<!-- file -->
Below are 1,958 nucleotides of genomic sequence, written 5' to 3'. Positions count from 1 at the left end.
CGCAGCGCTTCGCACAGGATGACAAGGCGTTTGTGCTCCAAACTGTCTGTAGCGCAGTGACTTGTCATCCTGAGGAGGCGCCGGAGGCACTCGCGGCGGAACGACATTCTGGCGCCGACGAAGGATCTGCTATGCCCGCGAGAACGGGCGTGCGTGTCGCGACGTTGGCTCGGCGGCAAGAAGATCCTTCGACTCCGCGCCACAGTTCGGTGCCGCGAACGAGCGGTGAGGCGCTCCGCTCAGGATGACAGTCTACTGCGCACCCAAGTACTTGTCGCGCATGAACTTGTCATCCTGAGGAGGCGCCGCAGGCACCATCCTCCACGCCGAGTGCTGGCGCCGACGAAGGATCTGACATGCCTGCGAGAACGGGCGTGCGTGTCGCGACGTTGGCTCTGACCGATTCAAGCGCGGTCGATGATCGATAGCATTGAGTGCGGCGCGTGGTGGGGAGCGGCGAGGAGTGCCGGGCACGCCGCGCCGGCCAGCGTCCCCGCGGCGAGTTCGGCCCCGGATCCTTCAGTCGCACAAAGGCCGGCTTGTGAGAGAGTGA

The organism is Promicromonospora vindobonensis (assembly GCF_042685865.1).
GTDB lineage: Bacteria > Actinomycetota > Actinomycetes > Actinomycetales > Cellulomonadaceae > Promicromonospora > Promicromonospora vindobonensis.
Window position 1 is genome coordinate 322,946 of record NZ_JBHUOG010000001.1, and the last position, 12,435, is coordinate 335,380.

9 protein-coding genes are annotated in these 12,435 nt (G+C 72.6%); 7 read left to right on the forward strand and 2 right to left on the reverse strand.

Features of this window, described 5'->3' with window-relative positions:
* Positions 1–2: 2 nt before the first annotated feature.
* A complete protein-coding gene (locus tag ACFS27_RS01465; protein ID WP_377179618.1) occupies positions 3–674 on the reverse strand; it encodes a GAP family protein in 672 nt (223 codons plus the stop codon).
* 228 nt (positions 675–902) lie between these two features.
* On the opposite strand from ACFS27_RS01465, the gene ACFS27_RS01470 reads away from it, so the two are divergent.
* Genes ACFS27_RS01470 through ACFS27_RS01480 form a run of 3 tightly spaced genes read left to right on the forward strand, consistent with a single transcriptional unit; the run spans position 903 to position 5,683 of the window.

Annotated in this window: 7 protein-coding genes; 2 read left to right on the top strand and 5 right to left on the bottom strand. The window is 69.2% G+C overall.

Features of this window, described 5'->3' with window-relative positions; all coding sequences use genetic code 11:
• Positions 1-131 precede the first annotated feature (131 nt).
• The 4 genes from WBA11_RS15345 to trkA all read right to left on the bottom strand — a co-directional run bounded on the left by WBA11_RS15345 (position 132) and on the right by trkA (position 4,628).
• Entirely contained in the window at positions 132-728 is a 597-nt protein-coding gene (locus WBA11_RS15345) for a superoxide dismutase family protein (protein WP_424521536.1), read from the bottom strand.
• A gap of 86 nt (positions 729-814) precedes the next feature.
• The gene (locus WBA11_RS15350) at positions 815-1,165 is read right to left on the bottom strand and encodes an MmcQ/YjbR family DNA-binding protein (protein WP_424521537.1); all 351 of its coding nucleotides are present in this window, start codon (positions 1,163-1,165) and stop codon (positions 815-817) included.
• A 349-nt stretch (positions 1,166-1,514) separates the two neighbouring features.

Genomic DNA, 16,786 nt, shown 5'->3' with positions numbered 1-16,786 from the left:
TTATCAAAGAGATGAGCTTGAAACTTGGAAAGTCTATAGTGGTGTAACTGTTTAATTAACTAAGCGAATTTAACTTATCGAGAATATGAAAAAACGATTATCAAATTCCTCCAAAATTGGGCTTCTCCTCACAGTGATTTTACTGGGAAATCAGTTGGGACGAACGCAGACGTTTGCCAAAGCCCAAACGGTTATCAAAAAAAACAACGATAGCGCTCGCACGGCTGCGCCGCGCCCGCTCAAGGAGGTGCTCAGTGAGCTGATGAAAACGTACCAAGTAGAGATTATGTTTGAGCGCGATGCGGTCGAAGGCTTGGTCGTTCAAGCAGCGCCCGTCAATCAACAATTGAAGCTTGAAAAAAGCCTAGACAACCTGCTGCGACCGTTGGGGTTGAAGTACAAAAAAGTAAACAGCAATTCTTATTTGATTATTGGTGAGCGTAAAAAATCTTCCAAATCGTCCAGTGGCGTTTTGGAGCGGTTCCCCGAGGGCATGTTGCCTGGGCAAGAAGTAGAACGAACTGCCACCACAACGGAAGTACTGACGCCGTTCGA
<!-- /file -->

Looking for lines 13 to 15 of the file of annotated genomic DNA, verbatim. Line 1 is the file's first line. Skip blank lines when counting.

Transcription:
Annotated in this window: 7 protein-coding genes; 2 read left to right on the top strand and 5 right to left on the bottom strand. The window is 69.2% G+C overall.

Features of this window, described 5'->3' with window-relative positions; all coding sequences use genetic code 11:
• Positions 1-131 precede the first annotated feature (131 nt).